Receiving a credit card statement usually raises feelings of dread. The most common worry is, “how much did I spend?” Sometimes, however, credit card statements come with a “-“ next to the current balance. This is known as a “negative balance.” But what does that mean, and does a negative balance hurt your credit score?
What Is a Negative Balance?
In most instances, a negative balance is a bad thing. After all, negative doesn’t sound too positive, does it? A negative balance with a credit card, however, is not so bad, after all. A negative balance simply means your lender owes you money – not the other way around.
When you use your credit card to make payments, you end up with a positive balance. This means that you owe the bank money for the purchases you made. But if you pay too much on that balance, you may overpay, leading to a credit on your account.
Most credit card companies try to prevent negative balances, with online payments playing a significant role in this effort. Overpayment still occurs sometimes, however. Beyond overpaying, statement credits are another common reason for a negative balance.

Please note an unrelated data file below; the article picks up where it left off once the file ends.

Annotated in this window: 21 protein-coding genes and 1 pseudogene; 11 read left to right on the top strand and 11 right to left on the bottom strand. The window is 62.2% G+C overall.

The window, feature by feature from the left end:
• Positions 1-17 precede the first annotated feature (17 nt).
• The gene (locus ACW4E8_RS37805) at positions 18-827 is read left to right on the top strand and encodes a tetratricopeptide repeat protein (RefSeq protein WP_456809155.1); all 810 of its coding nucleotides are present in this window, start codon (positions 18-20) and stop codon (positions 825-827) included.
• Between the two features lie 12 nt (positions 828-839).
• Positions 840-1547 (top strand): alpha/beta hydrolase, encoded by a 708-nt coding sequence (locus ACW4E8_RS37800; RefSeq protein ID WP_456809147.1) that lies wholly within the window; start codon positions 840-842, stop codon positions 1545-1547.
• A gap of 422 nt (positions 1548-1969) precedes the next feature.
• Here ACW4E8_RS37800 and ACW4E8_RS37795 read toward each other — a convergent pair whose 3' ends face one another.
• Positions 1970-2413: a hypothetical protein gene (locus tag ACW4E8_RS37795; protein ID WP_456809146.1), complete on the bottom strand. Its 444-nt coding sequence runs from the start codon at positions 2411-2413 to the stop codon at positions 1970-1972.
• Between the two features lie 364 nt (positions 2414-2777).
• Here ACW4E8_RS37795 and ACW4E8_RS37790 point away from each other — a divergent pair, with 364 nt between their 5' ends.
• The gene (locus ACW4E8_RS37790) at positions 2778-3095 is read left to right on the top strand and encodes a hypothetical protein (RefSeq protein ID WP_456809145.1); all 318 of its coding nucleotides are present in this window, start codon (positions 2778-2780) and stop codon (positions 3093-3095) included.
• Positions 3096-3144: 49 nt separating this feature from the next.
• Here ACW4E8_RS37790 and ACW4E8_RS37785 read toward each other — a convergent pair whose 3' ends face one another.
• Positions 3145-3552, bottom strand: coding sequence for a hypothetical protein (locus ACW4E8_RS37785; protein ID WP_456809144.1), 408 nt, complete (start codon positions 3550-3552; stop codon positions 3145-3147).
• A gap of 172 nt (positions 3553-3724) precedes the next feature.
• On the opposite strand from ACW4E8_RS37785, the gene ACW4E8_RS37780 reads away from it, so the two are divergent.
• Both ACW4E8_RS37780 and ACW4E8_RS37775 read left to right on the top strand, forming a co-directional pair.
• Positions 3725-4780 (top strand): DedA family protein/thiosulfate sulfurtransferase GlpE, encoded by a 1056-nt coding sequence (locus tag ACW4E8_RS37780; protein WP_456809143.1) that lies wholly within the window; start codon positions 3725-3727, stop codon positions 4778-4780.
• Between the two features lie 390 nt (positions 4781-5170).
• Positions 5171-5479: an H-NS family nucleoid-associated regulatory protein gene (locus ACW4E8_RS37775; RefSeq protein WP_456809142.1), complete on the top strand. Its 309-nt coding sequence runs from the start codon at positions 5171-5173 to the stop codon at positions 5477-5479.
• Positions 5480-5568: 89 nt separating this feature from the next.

Does a Negative Balance Harm Your Credit Score?
A negative balance on your credit card will not hurt your credit score. Your score will experience the same benefits as having a balance of zero. That said, you probably want to avoid this scenario, as it might mean less money in your bank account for other purchases or bills.
What Happens When Your Credit Card Company Owes You money?
If your credit card balance is negative, there are several scenarios for what happens to that money. These include:
- Cover for future purchases: If you have a $25 credit, for example, and make $50 in purchases, your next statement might be for $25.
- Deposits into bank accounts: Your issuer may deposit the additional funds into an associated bank account, with advance notice.
- Check: Your issuer may send you a check. This is likely the case after months of inactivity on the account.
The exact nature of the rebate depends on the issuer. Many banks will only provide a cash refund if they are contacted by phone, for instance. Ultimately, however, your money will find its way back to you.
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